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Waking up in Malawi

The morning song, sung by women in a nearby village, slowly but surely moves from my dreams and starts to fill up the room. Note by note, rhythm by rhythm, I feel like the women are singing for me, encouraging me to open my eyes and embrace another day in Malawi – the warm heart of Africa. As the tempo rises, birds start to sing along, and sunlight pours through my window as if it were a part of the song itself.

I take a deep breath and jump into my next adventure in Malawi. Travelling from the capital Lilongwe, towards Lake Malawi. The lake of Stars, as was called by David Livingstone, the explorer, who by no means discovered the lake but might have been the first European to spend time there. I grab myself a fresh mango and try to imagine him there. I wonder if he knew about the paradise islands quietly floating on the lake as if they were big bright green cichlids, few of the several thousands, who make the lake their home. At least I am sure he must have felt the same magical feeling as I did when I laid eyes on the lake for the first time, and perhaps, he was also taken by surprise with the freshness and clarity of the water, expecting a salty taste because of the mere size of it and the roaring waves that give you a sea-like feeling.

I will be spending the weekend on one of these paradise islands with my husband and good friends. We have all been living and working in Malawi for several years, developing a strong sense of belonging to this beautiful country. We drive through our neighborhood in the city of Lilongwe, stop at our local fruit seller who also offers helpful advice, concerning which fish we should try to catch and put on our barbeque, since we are heading to the lake. Despite early hours, the streets are full of people on bikes, motorcycles and in cars, but also with animals. Three proud roosters and a friendly goat block the road just outside the capital and refuse to move, so we patiently stop the car to guide them off the road. The drive continues, we move pass diverse and lively neighborhoods where carpenters, metal-makers and other craftsmen and women offer their goods for sale. We soon find our way to the main road leading from the capital to the lake. Rolling the windows down we place a CD in the stereo featuring Nkomba one of Malawi´s great folk bands. The perfect listening for our road trip and the mini break ahead.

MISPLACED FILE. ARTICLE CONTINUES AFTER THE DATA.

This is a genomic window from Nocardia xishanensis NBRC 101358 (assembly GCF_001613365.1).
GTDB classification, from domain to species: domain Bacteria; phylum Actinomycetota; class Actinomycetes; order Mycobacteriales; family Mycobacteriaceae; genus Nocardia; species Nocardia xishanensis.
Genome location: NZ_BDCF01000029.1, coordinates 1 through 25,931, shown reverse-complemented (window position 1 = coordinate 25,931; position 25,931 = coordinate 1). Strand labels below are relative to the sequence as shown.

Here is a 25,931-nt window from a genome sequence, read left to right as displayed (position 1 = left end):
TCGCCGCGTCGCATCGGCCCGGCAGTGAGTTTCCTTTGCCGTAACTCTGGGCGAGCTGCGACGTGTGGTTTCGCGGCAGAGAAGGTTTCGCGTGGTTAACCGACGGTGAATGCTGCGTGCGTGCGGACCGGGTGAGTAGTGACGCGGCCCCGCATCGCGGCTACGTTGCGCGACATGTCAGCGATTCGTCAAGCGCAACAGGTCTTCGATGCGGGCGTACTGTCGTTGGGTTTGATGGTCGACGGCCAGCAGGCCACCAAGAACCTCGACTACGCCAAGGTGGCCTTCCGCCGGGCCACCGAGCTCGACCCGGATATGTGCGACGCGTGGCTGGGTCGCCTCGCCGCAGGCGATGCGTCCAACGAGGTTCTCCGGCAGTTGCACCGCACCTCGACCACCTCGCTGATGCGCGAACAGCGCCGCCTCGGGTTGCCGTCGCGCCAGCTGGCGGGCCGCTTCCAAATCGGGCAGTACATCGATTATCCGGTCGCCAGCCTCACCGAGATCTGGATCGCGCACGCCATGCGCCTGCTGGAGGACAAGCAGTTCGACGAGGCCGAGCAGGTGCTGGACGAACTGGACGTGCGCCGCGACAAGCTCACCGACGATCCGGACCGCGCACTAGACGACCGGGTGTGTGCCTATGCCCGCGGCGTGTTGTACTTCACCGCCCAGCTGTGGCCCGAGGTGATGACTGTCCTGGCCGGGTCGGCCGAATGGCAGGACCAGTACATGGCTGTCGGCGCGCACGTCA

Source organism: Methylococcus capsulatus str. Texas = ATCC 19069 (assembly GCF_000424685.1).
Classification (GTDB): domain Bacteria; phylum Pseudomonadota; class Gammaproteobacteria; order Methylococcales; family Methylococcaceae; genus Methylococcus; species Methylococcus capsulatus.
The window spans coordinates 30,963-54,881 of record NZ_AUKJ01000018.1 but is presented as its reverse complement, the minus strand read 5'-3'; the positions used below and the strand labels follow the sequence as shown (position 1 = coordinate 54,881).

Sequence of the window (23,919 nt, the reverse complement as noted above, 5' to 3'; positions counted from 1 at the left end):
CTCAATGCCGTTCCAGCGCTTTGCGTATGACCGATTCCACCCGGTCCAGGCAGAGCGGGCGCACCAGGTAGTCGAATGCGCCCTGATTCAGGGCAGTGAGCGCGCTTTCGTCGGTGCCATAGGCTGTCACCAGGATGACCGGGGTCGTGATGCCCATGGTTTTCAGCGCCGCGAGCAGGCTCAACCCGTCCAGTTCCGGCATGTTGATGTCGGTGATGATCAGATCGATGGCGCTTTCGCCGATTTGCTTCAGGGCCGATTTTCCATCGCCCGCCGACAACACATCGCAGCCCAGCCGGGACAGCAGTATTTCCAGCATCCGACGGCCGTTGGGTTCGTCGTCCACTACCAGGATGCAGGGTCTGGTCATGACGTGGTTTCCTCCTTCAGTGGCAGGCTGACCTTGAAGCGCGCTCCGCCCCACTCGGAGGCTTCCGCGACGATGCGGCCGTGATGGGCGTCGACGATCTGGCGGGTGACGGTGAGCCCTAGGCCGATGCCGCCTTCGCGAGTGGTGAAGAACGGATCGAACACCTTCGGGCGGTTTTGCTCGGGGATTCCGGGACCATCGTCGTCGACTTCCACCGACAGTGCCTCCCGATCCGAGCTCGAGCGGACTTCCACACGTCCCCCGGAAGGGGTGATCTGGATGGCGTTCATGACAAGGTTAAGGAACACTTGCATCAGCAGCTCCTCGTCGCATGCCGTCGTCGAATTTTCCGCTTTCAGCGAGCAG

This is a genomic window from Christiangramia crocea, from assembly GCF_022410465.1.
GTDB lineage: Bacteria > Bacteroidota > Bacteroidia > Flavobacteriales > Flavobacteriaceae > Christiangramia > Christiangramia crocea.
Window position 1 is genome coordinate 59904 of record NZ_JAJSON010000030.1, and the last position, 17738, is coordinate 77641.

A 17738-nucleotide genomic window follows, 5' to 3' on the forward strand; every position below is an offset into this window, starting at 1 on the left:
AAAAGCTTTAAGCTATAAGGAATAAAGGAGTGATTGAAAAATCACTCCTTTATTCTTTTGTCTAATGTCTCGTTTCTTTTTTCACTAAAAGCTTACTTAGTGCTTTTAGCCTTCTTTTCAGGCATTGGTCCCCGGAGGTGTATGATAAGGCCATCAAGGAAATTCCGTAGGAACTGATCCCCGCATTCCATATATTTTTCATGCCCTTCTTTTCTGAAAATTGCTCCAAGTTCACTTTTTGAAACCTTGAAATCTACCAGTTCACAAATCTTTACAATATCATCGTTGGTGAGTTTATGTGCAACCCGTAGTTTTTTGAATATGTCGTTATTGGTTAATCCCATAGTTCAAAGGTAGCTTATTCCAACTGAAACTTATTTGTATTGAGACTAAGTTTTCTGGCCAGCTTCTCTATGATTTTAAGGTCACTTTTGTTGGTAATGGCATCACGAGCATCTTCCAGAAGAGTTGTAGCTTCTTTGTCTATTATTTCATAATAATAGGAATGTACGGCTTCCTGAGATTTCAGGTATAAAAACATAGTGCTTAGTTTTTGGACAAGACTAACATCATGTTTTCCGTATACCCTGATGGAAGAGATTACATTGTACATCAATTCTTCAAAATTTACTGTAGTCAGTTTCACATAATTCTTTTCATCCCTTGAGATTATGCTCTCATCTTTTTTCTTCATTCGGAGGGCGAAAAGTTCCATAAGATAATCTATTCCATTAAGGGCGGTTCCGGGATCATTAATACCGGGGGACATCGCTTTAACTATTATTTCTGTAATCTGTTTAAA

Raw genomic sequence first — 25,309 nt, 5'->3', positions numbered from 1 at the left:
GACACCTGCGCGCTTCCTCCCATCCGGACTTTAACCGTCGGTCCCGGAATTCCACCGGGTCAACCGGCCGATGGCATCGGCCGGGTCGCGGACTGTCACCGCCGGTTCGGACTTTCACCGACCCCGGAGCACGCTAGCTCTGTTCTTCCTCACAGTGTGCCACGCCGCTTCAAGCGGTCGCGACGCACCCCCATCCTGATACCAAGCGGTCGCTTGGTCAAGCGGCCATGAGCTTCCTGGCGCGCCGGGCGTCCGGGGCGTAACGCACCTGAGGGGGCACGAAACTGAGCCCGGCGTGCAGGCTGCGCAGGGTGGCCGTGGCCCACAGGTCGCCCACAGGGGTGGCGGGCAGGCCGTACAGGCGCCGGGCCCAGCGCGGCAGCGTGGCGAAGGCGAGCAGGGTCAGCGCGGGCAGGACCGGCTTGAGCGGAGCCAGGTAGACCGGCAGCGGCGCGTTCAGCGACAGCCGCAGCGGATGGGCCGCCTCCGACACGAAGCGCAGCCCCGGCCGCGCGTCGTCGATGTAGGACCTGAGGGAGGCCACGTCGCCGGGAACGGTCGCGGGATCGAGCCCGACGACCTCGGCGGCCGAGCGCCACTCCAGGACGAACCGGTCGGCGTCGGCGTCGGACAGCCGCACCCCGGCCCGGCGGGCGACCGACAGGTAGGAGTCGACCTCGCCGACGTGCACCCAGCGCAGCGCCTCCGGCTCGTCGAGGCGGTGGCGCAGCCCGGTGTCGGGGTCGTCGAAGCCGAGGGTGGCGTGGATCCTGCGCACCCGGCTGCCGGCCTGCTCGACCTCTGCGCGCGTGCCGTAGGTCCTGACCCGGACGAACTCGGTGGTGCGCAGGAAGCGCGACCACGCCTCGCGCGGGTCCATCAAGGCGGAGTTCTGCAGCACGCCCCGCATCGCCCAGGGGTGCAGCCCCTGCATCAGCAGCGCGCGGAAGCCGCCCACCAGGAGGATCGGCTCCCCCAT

"Note by note, rhythm by rhythm, I feel like the women are singing for me, encouraging me to open my eyes and embrace another day in Malawi – the warm heart of Africa."

We are heading to Mumbo Island, an unpopulated tropical island, situated within the boundaries of Lake Malawi National Park. After a two-hours drive, we stop at the township of Dedza to enjoy a light lunch and coffee at the Dedza Pottery, a place which has become a regular stop-over on our way to the lake for good food, relaxed atmosphere, and the most beautiful ceramic in Malawi. An hour later we arrive at the beach of Cape Maclear, park the car, and hop into a slow-paced, dark-green, wooden boat setting the tone for the days to come. On our way we pass Domwe island, a sister island to Mumbo. Both islands offer fully (and I mean completely) ecological accommodation for only a few guests at a time, to preserve the islands´natural uniqueness and sustainability.

As we get closer, we notice small wooden chalets who are built right into the island´s high rocks, looking almost inaccessible as they soar above us overlooking the water. The only clear sign of people so far are the colorful hammocks rocking slowly in the afternoon breeze outside the chalets. We spend most of our time at Mumbo lingering at the beach with sand between our toes, slowly kayaking across the island offering opportunities to hop into the crystal-clear water and snorkel among cichlids. Following recommendations from the local staff we also hike across the island. The hike is just about hard enough to get the heartbeat up in time for a cool sundowner at one of the highest points of the island. As the four of us sit down to catch our breath and marvel at the lake view, we are honored by a magnificent African fish eagle who spreads his large powerful black wings as he takes off from an ancient Baobab tree flying just over our heads towards the open lake, perhaps searching for his last meal of the day.

The mornings at Mumbo bring true magic to our stay. Waking up feels like being in the arms of nature. A magical and serene feeling where the sun takes on a motherly role, gently stroking your cheek, just to remind you that it is the weekend, so you are allowed to sleep just a little bit longer. But it is also a slightly wild feeling as you start to notice the sound of waves hitting rocks, small animals waking up and trees talking (make no mistake, trees can talk). This combination of serenity and wildness with a hint of fear or confusion due to the dislocation from our daily routine turns into a truly humbling moment where I become acutely and almost uncomfortably aware of how easy it is to fall in love with nature and feel loved by it. But also, how truly small, and insignificant we are as human beings, before nature. Every morning nature begins a new circle of living, breathing and being and the moment we open our eyes to it – there is the possibility of a new beginning.

I no longer wake up in Malawi, but I carry the same feeling with me and try to work on my own beginnings every morning. Whether waking up on a tropical island at the Lake of Stars or in a small snowy village during winter in Iceland, we are exposed to all the same elements of the world, allowing us to fall in love with it and be loved back.

WORDS Eva Harðardóttir
PHOTOS Phiri Godfrey

Eva Harðardóttir is currently a doctoral student at the University of Iceland. She used to work as a specialist for UNICEF in Malawi .